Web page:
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Apple Shares End Years of Discount as Earnings Risk Seen Waning

Jeran Wittenstein
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Apple Shares End Years of Discount as Earnings Risk Seen Waning

(Bloomberg) -- Apple Inc. has gotten little respect from equity investors. Until now.

For the first time since 2011, shares of the iPhone maker have traded at a higher price-earnings ratio than the S&P 500 for months amid a year that saw the stock’s valuation almost double. It’s a reversal from the previous nine years, when concerns over a lack of product innovation kept the stock at a persistent discount to the market.

Credit the shift in sentiment to Apple’s focus on tapping an ecosystem of nearly 1.5 billion users to generate a steady stream of profit. The increasing contribution from services like iCloud storage and Apple Music is making its business more stable and therefore deserving of a higher multiple, according to Gene Munster, a long-time Apple analyst and founder of Loup Ventures.

“Investors are slowly getting more comfortable with the concept that a company that has a combination of software, hardware and services can be a dependable business,” Munster said.

Indeed, going by analyst estimates, Apple’s earnings are poised to increase every quarter over the next three years. Such a streak of uninterrupted growth hasn’t occurred since 2012, data compiled by Bloomberg show. Profits will jump 10% in fiscal 2020 and maintain that pace of growth during the next two years.

The prospect of steady growth is one reason that investors are willing to pay up for Apple shares even after its earnings fell two quarters in a row last year. After an 86% gain in 2019, the stock is trading at 25 times last year’s earnings, the highest level since 2008. That compares with a multiple of 21.7 for the S&P 500.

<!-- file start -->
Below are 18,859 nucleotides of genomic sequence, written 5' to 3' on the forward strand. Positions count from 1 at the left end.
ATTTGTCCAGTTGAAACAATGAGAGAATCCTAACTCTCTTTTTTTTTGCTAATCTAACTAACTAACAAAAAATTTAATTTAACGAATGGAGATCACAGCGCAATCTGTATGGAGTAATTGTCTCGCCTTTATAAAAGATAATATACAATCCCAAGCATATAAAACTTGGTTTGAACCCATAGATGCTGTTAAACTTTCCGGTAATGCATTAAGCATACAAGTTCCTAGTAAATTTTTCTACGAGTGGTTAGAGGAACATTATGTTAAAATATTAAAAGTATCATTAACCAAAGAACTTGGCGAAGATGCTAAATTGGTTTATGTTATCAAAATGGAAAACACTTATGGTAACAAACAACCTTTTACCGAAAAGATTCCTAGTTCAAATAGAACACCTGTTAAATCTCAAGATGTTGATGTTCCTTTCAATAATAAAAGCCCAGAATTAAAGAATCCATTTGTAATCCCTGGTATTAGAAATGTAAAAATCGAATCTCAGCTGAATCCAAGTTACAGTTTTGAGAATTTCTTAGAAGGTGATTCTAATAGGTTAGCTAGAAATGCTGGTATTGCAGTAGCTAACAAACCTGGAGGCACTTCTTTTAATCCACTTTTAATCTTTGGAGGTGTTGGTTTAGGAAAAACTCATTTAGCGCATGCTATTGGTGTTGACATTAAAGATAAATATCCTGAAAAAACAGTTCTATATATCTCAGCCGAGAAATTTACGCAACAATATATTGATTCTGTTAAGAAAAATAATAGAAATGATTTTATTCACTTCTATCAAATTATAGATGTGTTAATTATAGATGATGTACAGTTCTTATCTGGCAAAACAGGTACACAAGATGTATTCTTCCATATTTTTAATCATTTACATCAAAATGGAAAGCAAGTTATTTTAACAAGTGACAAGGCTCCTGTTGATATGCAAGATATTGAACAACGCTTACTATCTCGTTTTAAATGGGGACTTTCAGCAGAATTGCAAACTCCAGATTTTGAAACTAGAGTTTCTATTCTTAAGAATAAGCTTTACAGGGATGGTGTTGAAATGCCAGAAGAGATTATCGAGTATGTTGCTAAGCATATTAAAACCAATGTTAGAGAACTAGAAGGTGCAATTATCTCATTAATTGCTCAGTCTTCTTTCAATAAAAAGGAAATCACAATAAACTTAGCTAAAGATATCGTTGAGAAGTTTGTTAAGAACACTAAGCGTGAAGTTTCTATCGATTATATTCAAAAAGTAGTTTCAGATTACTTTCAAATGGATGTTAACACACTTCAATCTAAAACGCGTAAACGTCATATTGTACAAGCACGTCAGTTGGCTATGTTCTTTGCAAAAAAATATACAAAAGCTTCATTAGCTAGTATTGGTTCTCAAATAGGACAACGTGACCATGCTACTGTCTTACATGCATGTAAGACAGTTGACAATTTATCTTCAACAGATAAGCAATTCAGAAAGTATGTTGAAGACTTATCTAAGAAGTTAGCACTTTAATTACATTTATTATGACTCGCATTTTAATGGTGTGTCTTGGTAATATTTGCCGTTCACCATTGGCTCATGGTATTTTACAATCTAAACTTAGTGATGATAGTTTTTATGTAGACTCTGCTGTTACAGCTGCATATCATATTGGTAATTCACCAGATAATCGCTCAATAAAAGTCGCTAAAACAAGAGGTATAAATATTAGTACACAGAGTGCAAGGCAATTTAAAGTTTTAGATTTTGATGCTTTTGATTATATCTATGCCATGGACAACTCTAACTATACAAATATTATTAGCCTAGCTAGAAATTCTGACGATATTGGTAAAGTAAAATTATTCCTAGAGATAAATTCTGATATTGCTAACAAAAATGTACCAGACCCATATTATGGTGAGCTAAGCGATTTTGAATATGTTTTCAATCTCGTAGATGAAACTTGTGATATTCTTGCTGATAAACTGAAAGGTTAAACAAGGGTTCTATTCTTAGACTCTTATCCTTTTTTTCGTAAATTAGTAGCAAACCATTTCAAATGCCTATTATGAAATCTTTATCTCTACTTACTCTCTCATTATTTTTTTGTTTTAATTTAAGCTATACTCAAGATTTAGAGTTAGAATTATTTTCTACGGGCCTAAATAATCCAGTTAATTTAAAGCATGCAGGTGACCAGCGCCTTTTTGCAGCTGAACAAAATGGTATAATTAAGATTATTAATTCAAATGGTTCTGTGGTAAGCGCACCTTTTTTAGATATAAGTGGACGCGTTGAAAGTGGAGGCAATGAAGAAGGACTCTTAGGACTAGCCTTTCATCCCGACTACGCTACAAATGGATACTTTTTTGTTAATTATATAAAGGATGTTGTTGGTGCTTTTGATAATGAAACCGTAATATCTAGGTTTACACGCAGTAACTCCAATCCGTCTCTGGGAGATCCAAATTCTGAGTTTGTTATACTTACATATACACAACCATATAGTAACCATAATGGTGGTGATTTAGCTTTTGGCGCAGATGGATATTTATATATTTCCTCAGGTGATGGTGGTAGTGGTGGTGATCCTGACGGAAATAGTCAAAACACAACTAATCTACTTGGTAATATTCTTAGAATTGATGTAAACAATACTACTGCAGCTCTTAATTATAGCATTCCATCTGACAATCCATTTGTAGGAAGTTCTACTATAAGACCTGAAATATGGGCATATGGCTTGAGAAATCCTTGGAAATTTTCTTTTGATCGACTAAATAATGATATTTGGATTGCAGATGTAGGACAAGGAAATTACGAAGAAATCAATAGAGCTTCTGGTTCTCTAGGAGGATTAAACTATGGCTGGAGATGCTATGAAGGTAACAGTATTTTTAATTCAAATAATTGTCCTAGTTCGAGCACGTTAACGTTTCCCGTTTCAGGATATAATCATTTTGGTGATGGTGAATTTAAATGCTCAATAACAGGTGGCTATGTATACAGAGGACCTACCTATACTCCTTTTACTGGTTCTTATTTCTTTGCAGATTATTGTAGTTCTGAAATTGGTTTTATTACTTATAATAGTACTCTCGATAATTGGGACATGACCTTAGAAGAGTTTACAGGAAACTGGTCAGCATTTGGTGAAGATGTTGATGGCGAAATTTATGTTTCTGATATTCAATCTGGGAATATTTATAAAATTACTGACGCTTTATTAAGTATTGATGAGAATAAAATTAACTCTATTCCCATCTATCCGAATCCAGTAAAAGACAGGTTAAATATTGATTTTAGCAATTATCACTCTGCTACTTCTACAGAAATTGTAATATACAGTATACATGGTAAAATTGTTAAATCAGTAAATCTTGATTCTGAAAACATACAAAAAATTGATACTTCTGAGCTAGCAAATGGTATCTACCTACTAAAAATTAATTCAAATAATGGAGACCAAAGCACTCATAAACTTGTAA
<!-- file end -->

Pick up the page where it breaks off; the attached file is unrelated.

The rally has helped Apple close the gap with tech giants such as Facebook Inc. But it still trails Alphabet Inc. at 31 times earnings in the past 12 months and Microsoft Corp. at 32. Munster predicts Apple’s multiple will continue to rise as more investors embrace the company’s expansion beyond smartphones.

Software companies typically command higher multiples because customers commit to purchase services for longer periods of time, making sales more predictable. Apple bulls argue its vast user base provides a similar recurring revenue stream.

The magnitude of Apple’s rally in 2019 has raised concern that the stock is due for a pullback. Seven of the 49 analysts tracked by Bloomberg that cover Apple have sell ratings, the most in at least nine years. At Friday’s close, the stock was already 10% above the average Wall Street price target.

Apple’s continued reliance on iPhones for at least half its revenue is one bearish argument. Price tags of as much as $1,000 or more make the company vulnerable to economic slowdowns. Profit fell in 2016 and again in the middle of last year partly because of weakening demand in China.

The share of revenue generated by the iPhone has been shrinking in recent years, though, the result of slowing smartphone sales and the ever-expanding portfolio of services. In addition to mainstays such as the App Store and AppleCare subscriptions, the company has debuted the TV+ streaming service along with Arcade video game subscriptions.

Services revenue is expected to rise to $54 billion in fiscal 2020 and account for a fifth of the company’s total sales, up from 18% at the end of 2019, according to analyst data compiled by Bloomberg.

Apple’s services and the success of wearables like AirPods and the Apple Watch are making investors more comfortable paying up for the stock, according to Kevin Walkush, a portfolio manager at Jensen Investment Management Inc., which owns Apple shares.

“The services business has really moved forward” and wearables “have really strong growth,” he said in an interview. “If you step back, you see all these different opportunities to grow but also to increase their ecosystem and the stickiness of that ecosystem due to services.”

--With assistance from Mark Gurman.

To contact the reporter on this story: Jeran Wittenstein in San Francisco at jwittenstei1@bloomberg.net

To contact the editors responsible for this story: Catherine Larkin at clarkin4@bloomberg.net, Lu Wang

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